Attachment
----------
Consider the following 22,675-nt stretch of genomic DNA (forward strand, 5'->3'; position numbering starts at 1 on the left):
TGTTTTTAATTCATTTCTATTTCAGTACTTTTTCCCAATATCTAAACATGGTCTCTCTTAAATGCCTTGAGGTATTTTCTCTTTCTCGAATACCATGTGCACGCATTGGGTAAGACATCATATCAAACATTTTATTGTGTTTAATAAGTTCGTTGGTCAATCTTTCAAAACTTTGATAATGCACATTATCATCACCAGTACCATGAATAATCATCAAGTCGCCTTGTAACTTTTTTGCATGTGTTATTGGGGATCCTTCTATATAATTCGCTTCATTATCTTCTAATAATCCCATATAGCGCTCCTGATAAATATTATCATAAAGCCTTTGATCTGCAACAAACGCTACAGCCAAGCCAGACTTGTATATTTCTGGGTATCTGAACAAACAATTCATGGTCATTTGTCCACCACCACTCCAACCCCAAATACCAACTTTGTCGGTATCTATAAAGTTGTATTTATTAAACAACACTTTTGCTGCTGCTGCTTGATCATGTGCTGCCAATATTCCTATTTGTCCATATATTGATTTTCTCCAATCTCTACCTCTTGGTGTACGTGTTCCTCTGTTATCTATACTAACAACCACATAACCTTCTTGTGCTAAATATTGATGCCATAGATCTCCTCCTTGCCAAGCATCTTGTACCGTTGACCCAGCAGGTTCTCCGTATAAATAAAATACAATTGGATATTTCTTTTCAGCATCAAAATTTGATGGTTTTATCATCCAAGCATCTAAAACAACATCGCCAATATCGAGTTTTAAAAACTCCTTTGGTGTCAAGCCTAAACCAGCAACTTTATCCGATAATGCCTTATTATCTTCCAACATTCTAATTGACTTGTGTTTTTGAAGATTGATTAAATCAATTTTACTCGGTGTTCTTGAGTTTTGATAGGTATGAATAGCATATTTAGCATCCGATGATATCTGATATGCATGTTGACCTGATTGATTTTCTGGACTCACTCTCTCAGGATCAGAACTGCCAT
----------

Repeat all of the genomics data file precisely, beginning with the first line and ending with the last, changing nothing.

Consider the following 22,675-nt stretch of genomic DNA (forward strand, 5'->3'; position numbering starts at 1 on the left):
TGTTTTTAATTCATTTCTATTTCAGTACTTTTTCCCAATATCTAAACATGGTCTCTCTTAAATGCCTTGAGGTATTTTCTCTTTCTCGAATACCATGTGCACGCATTGGGTAAGACATCATATCAAACATTTTATTGTGTTTAATAAGTTCGTTGGTCAATCTTTCAAAACTTTGATAATGCACATTATCATCACCAGTACCATGAATAATCATCAAGTCGCCTTGTAACTTTTTTGCATGTGTTATTGGGGATCCTTCTATATAATTCGCTTCATTATCTTCTAATAATCCCATATAGCGCTCCTGATAAATATTATCATAAAGCCTTTGATCTGCAACAAACGCTACAGCCAAGCCAGACTTGTATATTTCTGGGTATCTGAACAAACAATTCATGGTCATTTGTCCACCACCACTCCAACCCCAAATACCAACTTTGTCGGTATCTATAAAGTTGTATTTATTAAACAACACTTTTGCTGCTGCTGCTTGATCATGTGCTGCCAATATTCCTATTTGTCCATATATTGATTTTCTCCAATCTCTACCTCTTGGTGTACGTGTTCCTCTGTTATCTATACTAACAACCACATAACCTTCTTGTGCTAAATATTGATGCCATAGATCTCCTCCTTGCCAAGCATCTTGTACCGTTGACCCAGCAGGTTCTCCGTATAAATAAAATACAATTGGATATTTCTTTTCAGCATCAAAATTTGATGGTTTTATCATCCAAGCATCTAAAACAACATCGCCAATATCGAGTTTTAAAAACTCCTTTGGTGTCAAGCCTAAACCAGCAACTTTATCCGATAATGCCTTATTATCTTCCAACATTCTAATTGACTTGTGTTTTTGAAGATTGATTAAATCAATTTTACTCGGTGTTCTTGAGTTTTGATAGGTATGAATAGCATATTTAGCATCCGATGATATCTGATATGCATGTTGACCTGATTGATTTTCTGGACTCACTCTCTCAGGATCAGAACTGCCAT